16 Academic Programs Recommended for Elimination at University of Wyoming
Six low-enrollment bachelor’s degrees, eight master’s degrees and two doctoral degrees could be axed as the University of Wyoming tightens its belt.
American studies, art education, energy systems engineering, modern language education, Russian and technical education are the bachelor’s degrees recommended for elimination Monday by the UW Office of Academic Affairs.
Under the recommendation, master’s degrees in philosophy, neurosciences, sociology, environmental engineering, human nutrition, French, German, food science and adult and postsecondary education would go by the wayside.
Ph.D. degrees in adult and postsecondary education and statistics would also be eliminated.
Per UW regulations, the recommendations are open for comment through Nov. 19. Faculty, staff and student senates will be able to respond by Jan. 27. Then it will be up to Provost Kate Miller to review and weigh those responses before making her final recommendations to President Laurie Nichols by Feb. 26. Nichols will then offer recommendations to the UW Board of Trustees.
According to a UW news release, a total of 130 students — 97 undergraduates and 33 graduate students — are currently enrolled in the programs recommended for elimination. Those students will be able to complete their degrees regardless of how the recommendations shake out.
The UW release does not specify the number of faculty and staff that would be impacted, nor does it detail how they would be affected.
“There will be no adverse impact on students,” Miller says, adding that recommending elimination of master’s degrees in several cases is designed to let departments focus on bachelor’s degrees and vice versa.
Some eliminated courses of study would be folded into other degree programs.
In addition to the eliminations, the recommendations also include proposals to consolidate or reconfigure several academic units.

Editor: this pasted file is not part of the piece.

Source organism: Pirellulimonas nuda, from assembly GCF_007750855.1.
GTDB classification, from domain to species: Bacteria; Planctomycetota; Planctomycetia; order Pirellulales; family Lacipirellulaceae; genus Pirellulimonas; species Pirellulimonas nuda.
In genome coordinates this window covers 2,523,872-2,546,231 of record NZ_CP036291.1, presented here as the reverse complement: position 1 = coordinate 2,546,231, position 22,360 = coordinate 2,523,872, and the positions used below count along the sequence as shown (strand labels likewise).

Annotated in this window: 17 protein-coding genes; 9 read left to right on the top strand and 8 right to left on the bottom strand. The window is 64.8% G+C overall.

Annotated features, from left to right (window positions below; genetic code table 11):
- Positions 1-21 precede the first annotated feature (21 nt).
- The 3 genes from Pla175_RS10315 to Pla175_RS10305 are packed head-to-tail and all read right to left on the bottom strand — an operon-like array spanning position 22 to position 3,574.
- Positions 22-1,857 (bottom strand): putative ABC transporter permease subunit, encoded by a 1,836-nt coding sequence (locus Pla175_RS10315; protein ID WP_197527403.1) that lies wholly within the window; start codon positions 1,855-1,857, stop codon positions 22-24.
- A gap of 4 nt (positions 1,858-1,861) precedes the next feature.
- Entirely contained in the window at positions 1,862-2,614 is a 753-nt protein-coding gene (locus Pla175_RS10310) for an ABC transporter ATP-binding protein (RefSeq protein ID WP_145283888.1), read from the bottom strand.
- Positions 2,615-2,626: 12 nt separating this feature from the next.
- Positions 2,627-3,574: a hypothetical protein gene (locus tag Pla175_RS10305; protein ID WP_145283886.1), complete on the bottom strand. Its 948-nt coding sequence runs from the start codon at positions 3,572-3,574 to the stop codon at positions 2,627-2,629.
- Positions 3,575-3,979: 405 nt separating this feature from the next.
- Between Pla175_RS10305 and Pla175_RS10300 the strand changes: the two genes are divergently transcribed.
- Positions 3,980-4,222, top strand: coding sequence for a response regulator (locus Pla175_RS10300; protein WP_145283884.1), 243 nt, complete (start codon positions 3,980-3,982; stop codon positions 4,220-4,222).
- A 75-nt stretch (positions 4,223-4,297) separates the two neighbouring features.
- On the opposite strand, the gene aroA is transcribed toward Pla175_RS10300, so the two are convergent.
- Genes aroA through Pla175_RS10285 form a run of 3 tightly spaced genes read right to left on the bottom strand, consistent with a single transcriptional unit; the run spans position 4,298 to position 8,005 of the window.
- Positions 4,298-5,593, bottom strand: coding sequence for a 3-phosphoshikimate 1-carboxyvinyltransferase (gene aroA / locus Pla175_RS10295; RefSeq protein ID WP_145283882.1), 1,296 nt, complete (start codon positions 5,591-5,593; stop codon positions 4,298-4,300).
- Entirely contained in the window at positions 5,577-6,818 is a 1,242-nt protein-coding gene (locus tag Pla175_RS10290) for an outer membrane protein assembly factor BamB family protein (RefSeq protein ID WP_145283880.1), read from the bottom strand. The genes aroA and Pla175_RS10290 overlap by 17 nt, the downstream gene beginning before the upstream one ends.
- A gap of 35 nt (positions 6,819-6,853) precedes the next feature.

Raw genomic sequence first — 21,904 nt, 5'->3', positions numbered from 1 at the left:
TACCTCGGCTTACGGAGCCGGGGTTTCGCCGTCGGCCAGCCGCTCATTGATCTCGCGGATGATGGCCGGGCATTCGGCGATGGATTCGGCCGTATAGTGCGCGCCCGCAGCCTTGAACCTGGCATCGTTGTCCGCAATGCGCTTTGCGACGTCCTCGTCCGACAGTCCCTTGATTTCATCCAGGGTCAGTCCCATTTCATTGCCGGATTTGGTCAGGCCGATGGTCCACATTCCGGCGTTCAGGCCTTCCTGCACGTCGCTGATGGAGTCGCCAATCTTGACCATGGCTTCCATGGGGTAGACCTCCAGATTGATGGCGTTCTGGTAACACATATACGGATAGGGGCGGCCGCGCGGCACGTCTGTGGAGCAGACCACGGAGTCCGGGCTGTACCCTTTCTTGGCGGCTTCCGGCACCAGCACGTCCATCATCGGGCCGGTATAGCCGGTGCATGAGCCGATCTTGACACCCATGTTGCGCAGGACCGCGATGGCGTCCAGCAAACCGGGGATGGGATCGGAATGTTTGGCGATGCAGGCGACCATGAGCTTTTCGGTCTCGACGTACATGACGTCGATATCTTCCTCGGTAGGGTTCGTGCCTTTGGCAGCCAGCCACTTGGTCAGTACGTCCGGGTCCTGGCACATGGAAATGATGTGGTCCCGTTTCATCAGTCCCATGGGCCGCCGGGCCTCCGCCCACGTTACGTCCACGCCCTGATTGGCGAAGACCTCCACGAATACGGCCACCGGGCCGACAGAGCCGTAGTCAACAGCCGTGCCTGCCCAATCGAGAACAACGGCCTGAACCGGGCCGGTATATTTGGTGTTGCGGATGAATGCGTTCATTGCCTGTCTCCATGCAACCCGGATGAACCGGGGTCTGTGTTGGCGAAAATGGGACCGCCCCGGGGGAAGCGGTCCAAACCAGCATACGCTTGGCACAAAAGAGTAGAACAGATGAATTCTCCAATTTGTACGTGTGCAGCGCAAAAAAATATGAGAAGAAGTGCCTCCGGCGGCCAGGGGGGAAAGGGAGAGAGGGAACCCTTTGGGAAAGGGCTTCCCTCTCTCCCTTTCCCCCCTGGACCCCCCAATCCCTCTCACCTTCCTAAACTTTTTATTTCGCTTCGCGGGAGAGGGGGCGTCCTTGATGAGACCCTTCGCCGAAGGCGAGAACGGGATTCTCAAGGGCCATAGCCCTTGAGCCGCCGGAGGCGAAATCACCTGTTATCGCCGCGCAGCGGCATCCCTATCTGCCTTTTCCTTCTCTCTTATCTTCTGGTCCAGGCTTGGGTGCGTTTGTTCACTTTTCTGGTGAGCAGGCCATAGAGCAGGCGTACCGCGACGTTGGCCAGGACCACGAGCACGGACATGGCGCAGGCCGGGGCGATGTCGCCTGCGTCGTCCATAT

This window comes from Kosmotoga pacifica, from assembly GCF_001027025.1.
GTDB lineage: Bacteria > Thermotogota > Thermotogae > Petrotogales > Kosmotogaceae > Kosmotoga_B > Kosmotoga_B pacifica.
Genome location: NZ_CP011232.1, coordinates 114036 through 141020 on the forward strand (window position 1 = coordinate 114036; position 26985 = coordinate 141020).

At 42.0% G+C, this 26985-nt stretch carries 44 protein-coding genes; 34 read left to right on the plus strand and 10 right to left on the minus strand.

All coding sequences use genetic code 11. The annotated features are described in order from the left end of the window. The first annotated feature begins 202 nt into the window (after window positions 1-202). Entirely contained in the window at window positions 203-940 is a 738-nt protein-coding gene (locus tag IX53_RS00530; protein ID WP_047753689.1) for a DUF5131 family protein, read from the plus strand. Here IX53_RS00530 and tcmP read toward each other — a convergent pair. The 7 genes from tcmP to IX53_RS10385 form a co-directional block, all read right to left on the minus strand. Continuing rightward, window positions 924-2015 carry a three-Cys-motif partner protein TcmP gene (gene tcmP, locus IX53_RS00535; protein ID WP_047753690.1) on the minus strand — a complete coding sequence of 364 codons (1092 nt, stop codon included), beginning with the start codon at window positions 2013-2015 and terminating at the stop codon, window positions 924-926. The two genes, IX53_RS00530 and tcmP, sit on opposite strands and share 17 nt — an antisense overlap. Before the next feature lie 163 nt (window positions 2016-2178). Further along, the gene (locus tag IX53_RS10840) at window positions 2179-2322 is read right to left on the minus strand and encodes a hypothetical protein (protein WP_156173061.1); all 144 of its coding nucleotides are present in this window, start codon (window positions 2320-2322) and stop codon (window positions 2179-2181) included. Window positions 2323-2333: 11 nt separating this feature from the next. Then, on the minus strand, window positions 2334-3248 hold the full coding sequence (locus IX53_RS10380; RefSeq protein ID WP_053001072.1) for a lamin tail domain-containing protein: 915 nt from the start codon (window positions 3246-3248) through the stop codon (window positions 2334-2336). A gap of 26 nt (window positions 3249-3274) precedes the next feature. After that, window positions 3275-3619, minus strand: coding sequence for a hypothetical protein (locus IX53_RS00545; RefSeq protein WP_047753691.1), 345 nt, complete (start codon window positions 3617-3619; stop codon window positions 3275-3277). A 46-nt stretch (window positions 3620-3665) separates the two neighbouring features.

The American Studies Program would be consolidated into a Division of Interdisciplinary Studies along with the Gender and Women’s Studies Program and perhaps others. The Department of Statistics would merge with the Department of Mathematics, and the departments of Philosophy and Religious Studies would consolidate with similar units, with a goal of increasing efficiency.
THe Science and Mathematics Teaching Center would be closed and reconfigured with a broader role in STEM education, according to the release, effectively making it a P-16 STEM education center dovetailing with UW’s science, engineering and education initiatives.
Miller says the cost savings from the proposed changes have not been analyzed in detail, but notes that her recommendations are distinct from the efforts of the president and Financial Crisis Advisory Committee to present an FY 2018 budget-reduction and revenue-creation plan to Trustees in November.
Miller’s recommendations come after two rounds of reviews covering 56 programs. The university release says recommendations were based on mission centrality and quality of the programs, including factors such as external demand for graduates, internal demand for courses, quality of faculty credentials and facilities, and quality of things like student learning outcomes and graduate placement.
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